It’s the metadata, stoopid

This morning’s Observer column.

“To be remembered after we are dead,” wrote Hazlitt, “is but poor recompense for being treated with contempt while we are living.” Cue President “George W” Obama in the matter of telephone surveillance by his National Security Agency. The fact that for the past seven years the agency has been collecting details of every telephone call placed in the United States without a warrant was, he intoned, no reason for Americans to be alarmed. “Nobody is listening to your telephone calls,” he cooed. The torch was then passed to Dianne Feinstein, chair of the Senate intelligence committee, who was likewise on bromide-dispensing duty. “This is just metadata,” she burbled, “there is no content involved.”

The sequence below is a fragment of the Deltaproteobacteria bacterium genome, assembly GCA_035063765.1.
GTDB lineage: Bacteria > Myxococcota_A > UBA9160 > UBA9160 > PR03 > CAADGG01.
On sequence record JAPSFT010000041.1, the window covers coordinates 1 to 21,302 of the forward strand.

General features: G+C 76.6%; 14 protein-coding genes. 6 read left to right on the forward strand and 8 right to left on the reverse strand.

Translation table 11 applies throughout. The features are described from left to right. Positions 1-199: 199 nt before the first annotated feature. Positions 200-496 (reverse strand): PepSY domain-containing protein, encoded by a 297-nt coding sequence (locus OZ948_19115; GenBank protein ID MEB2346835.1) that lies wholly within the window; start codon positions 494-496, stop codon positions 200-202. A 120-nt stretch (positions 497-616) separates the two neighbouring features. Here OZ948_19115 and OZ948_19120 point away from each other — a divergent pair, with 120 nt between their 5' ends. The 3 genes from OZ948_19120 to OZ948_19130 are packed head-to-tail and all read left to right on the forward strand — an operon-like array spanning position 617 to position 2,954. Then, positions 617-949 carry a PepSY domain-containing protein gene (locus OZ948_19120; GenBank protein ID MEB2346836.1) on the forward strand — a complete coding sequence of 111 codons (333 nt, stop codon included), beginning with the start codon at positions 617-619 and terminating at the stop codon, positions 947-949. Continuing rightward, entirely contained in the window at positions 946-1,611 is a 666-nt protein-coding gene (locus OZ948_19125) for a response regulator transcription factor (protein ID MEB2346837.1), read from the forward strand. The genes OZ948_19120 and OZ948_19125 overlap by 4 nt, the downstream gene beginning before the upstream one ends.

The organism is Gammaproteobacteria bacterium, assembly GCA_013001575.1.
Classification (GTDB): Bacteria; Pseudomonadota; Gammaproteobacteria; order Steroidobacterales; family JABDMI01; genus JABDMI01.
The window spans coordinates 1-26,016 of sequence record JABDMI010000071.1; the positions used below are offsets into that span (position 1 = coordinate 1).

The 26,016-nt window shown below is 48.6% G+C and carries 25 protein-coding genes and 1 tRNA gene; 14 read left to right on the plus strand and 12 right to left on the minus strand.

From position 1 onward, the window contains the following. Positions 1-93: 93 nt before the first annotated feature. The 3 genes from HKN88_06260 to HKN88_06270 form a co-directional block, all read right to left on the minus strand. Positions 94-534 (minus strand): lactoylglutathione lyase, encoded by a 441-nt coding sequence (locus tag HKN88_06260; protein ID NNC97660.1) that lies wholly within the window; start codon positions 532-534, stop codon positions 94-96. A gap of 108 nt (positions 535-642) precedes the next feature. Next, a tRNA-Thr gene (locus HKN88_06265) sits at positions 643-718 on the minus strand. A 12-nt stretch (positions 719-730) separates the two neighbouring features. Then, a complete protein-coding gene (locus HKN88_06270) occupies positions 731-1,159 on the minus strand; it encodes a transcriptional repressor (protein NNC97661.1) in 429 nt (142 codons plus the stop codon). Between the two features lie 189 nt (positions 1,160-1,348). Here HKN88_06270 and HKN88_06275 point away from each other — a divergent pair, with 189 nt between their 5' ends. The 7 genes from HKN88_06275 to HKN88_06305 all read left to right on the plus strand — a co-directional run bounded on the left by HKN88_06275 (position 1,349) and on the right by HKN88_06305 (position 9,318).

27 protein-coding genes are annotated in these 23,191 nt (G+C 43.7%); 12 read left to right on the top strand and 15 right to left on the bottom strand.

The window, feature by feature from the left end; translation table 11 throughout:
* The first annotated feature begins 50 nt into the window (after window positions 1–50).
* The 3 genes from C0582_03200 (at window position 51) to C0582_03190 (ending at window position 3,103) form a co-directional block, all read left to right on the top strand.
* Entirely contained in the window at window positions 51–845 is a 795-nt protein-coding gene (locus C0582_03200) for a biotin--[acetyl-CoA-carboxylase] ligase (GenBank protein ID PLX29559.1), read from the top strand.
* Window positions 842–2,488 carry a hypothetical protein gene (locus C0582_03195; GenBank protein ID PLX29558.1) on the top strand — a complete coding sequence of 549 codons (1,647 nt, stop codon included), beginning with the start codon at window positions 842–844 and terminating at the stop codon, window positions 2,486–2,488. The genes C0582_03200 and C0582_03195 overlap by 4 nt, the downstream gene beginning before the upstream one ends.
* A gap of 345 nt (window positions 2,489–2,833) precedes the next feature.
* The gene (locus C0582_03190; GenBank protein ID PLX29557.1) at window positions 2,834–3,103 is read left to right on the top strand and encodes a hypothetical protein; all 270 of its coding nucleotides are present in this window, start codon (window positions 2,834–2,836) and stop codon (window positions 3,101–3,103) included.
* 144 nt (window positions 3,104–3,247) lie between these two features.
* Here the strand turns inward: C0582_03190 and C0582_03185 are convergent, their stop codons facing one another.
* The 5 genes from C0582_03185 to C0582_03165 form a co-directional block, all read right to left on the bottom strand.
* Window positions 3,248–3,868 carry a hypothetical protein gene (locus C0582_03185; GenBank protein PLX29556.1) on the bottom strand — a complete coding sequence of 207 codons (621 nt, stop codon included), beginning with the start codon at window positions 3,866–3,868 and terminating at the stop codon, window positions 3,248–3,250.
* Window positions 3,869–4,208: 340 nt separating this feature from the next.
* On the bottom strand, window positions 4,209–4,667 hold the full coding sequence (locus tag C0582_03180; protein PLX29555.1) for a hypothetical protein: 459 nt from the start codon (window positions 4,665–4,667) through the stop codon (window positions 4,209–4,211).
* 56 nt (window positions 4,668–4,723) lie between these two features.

At which point the thought uppermost in one’s mind is: what kind of idiots do they take us for? Of course there’s no content involved, for the simple reason that content is a pain in the butt from the point of view of modern surveillance. First, you have to listen to the damned recordings, and that requires people (because even today, computers are not great at understanding everyday conversation) and time. And although Senator Feinstein let slip that the FBI already employs 10,000 people “doing intelligence on counter-terrorism”, even that Stasi-scale mob isn’t a match for the torrent of voice recordings that Verizon and co could cough up daily for the spooks…

While we’re on the George W. Obama theme, John Perry Barlow claimed this morning that the Obama administration has now prosecuted seven officials under the Espionage Act and goes on to point out that the total for all his predecessors since 1917 is 3.

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